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There can be a difference in the actual vinyl itself. Aside from virgin vinyl, some extenders use more compounds ,better compounds and have much more consistency with their formulations.
Then of course you have the design and thickness of the walls.
Most companies use "cookie cutter extrusions" and design the window to meet the most minimum standards. That's what separates the good designs from the poor designs.


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 Post subject: Re: What brand of windows should I definitely AVOID?
PostPosted: Sat Nov 05, 2011 11:33 am 

Joined: Thu Feb 03, 2011 1:17 pm
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FYI, I'm the party who very ignorantly had Alside Sheffields installed Oct. 2010, except for three windows. About a month ago we had those three replaced with Sunrise replacements. I wish I could make you realize the tremendous difference we have seen. It's not real cold yet, but we've had some days in the low 40's with wind on these windows, one of which is about 4 ft. from an Alside window. We can not feel a breeze with these Sunrise. The Alside was it's typical self. Leakage is noticeable when you walk by. Get close and feel around the window and the sides where the sashes meet and you will realize you have a problem. But problem can't be corrected. I keep posting in hopes a fresh update and post will alert some new people about the Alsides. Please do NOT buy these windows. Spend a little more for your own sanity and pocketbook. We plan on covering all the Alsides with plastic this yr.
The contractor who sold us the Alsides, his installer and his supplier all blamed our house last yr. The Sunrise windows blow that theory out the water. We love the Sunrise windows, only drawback is it makes us hate the Alsides all that much more.
As mentioned, our problem can't be corrected. We can't afford to just throw away yr. old windows. But please listen to the pros on here and do your homework. Sunrise does have a cheaper window. The salesman said they sell some to contractors building apartments, condos, etc. who want them. He only sells the window we got to homeowners, because he knows we won't be happy with the cheap window.
Again, listen to the pros. I didn't find this site until it was too late and I was in a panic to try to see what could be wrong. The Alside window is wrong. BTW, I still stand by my statement...I swear on my mother's grave that Crestline windows my wife and I installed over 10 yrs. ago are better windows than the Alsides.
One last thing. We were looking at a new house built 18 months ago. Priced roughly at $150/sq.ft. and in a small town where lot prices are around $15000. What we found was cheap everything. Looks nice until you really look. Windows, doors, trim, tubs, fixtures, all cheap. I can see why it isn't selling. But some young couple or person will fall for it on the next price reduction and be sick.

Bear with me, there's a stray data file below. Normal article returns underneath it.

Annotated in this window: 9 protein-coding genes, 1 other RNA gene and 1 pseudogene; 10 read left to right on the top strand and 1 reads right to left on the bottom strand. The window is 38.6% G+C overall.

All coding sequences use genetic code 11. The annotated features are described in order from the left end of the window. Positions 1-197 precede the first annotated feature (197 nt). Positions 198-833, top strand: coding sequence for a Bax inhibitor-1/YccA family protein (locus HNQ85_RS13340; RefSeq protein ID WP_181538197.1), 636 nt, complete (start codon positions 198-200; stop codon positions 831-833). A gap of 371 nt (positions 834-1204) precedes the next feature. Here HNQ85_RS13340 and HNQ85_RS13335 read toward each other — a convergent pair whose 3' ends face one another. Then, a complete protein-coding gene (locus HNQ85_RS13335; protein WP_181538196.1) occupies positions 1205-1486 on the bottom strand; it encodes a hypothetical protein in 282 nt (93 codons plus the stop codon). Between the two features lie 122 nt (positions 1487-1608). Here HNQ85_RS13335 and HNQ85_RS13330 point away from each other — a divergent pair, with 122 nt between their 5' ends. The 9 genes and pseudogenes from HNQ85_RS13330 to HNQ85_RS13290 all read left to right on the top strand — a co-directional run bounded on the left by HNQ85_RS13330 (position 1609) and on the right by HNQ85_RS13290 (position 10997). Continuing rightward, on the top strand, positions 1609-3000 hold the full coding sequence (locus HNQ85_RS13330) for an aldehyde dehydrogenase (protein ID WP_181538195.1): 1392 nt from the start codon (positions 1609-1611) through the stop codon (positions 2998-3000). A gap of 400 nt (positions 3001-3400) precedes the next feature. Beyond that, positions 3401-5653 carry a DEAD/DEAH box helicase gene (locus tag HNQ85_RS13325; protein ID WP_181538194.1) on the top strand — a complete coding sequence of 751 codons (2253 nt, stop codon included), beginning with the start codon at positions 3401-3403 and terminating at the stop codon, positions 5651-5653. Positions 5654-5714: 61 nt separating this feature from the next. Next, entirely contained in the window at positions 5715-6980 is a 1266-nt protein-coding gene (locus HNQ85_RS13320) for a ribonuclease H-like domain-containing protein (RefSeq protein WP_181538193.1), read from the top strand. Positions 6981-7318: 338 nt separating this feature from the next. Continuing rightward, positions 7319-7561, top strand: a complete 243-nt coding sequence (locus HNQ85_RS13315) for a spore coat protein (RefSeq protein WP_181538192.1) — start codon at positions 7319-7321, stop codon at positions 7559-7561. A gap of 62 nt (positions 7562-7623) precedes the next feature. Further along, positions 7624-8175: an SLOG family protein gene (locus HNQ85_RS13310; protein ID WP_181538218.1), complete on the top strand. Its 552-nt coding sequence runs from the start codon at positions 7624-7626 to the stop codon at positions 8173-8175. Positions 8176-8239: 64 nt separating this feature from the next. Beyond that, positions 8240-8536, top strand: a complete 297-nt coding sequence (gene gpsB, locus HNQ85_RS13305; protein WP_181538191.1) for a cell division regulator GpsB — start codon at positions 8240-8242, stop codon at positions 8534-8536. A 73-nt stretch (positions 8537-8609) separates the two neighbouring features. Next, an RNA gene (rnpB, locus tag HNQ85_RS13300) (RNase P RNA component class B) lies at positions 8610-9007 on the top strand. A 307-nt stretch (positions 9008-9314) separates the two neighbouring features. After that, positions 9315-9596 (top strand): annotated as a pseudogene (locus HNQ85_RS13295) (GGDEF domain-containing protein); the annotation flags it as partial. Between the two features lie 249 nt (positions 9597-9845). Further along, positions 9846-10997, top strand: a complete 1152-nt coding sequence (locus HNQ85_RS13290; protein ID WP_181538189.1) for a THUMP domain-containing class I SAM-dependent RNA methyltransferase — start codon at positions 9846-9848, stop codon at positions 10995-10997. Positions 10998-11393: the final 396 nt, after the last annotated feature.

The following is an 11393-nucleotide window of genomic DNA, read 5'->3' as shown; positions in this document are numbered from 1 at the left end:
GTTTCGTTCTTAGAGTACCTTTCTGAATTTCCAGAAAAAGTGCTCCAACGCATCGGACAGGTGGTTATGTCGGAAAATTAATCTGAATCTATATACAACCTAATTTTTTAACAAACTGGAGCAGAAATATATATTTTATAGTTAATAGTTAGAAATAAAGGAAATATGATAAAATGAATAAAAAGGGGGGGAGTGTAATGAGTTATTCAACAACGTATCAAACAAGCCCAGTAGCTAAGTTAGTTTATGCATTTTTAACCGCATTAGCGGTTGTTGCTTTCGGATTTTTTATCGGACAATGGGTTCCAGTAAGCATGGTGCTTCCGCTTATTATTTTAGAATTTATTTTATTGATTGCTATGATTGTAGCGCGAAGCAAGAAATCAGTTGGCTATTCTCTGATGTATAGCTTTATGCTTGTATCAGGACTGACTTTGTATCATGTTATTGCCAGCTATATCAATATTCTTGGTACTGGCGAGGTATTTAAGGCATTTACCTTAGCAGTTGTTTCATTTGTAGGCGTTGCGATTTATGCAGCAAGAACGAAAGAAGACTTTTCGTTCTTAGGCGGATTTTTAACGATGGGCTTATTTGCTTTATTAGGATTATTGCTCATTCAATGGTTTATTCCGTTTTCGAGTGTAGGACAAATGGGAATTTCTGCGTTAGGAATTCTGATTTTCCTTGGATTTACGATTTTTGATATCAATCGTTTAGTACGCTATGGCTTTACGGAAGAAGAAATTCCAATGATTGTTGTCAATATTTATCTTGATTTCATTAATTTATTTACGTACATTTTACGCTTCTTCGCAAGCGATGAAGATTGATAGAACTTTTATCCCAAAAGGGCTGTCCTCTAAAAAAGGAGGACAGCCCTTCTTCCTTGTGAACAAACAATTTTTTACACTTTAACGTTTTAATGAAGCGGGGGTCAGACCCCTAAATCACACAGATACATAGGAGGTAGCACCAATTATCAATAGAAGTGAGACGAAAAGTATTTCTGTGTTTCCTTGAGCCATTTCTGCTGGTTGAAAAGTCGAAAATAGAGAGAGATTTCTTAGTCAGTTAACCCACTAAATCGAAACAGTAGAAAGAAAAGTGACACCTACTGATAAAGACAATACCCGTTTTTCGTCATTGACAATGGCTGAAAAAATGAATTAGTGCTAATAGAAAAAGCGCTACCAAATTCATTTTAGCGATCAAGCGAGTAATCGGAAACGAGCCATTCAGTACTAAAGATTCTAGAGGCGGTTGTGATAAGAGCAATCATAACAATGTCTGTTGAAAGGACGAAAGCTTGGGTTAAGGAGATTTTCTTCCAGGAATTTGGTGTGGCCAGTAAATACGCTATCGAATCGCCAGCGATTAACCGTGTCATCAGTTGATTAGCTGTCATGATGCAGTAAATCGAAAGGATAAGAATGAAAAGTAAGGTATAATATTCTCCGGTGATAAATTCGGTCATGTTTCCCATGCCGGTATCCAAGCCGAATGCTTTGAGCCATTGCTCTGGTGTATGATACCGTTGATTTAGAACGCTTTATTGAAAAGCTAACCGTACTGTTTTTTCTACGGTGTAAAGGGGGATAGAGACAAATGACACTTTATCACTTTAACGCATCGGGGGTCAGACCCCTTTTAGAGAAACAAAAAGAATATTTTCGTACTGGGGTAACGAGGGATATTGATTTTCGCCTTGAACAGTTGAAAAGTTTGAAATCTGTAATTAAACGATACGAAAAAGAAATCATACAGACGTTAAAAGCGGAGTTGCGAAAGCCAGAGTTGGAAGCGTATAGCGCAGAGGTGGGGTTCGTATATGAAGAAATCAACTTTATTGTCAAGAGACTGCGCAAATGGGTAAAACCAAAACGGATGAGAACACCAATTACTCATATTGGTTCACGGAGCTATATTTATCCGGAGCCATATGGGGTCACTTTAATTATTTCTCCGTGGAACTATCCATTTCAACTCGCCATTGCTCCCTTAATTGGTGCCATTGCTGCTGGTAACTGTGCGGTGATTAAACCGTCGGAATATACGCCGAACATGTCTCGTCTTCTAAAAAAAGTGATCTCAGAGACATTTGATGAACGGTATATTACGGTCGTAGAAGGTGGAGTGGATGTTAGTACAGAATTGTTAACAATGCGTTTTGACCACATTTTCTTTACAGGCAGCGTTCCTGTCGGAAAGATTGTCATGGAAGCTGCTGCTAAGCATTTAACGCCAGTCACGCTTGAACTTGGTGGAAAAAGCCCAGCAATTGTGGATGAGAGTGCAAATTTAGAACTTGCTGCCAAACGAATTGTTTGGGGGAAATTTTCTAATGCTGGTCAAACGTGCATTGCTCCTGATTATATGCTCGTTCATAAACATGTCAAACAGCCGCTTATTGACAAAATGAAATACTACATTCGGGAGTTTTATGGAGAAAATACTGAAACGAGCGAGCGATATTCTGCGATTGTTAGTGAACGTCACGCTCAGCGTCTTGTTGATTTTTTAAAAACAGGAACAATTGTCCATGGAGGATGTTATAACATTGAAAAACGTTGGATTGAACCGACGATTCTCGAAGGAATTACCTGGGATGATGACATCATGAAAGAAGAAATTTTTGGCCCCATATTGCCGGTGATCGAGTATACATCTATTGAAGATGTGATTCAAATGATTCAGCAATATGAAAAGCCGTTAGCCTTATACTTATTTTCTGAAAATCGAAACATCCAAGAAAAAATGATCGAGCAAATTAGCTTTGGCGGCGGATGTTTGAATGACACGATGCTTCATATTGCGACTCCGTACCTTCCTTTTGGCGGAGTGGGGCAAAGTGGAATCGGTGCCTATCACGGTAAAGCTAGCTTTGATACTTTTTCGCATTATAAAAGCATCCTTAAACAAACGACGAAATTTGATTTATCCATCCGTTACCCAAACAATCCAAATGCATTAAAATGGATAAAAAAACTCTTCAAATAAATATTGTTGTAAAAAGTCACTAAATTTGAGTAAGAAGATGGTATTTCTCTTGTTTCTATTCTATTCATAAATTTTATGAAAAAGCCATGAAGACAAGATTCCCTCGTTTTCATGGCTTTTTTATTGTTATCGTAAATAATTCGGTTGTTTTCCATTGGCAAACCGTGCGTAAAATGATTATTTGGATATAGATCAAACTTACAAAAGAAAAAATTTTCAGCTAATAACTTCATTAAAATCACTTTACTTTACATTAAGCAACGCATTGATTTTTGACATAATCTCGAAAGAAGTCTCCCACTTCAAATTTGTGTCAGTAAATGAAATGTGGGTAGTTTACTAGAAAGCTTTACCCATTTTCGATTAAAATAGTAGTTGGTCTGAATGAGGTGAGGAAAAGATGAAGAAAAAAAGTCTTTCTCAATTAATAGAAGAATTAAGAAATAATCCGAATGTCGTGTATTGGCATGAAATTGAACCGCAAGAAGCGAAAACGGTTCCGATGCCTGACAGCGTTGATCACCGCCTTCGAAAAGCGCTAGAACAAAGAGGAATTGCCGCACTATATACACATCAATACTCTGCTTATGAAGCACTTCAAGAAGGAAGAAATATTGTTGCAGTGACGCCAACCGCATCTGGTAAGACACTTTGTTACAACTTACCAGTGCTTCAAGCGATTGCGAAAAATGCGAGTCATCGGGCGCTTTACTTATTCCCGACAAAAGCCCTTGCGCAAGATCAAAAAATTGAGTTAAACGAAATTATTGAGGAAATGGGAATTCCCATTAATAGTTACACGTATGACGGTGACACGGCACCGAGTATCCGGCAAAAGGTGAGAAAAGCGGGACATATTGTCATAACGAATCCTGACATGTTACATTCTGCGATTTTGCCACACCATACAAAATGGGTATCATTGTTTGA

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 Post subject: Re: What brand of windows should I definitely AVOID?
PostPosted: Sat Nov 05, 2011 5:42 pm 
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Thank you for posting up your experience.

Hopefully some customer will avoid similar pitfalls and save themselves from similar mistakes.


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 Post subject: Re: What brand of windows should I definitely AVOID?
PostPosted: Sat Nov 26, 2011 9:17 am 

Joined: Thu Feb 03, 2011 1:17 pm
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Thanks so much for the weatherstripping offer. We have all the alsides covered with plastic already....and glad we do....but I will take you up on your offer on it. I can use it next yr. We bought some thicker plastic and it is clear. Very happy with it.
We are just tickled with the Sunrise windows. They are fantastic. We have had some 40+mph winds and they are great as far as air infiltration. I will tell you we bought 8 mil and 16 mil plastic and even the 16 mil plastic is bowed some on the alsides. We have done enough plastic it is on there tight to begin with and sealed with lathes. So the bowing isn't from a loose fit to begin with.
I'll just repeat again...the Alsides are junk!! They needed a better install with insulation wrapped around the perimeter not just a 1/4" thick piece of fiberglass poked in. Or better yet spray foamed around the perimeter. But bottom line is they are junk. If I could coil the outside myself I would take the $%^& things out and wrap them in insulation like they should have been. But that would still not correct the inherent problem they have. I have no idea how they are energy star rated with the amount of air infiltration they allow. PLEASE anyone thinking replacement windows listen to the pros on here. Take their advice, spend a little bit more and be all the wiser for it. Contractor grade windows suck. And I'm not sure Alsides even meet those standards. As mentioned old Crestlines my wife and I installed over 10 yrs. ago were tighter than the Alsides we replaced them with.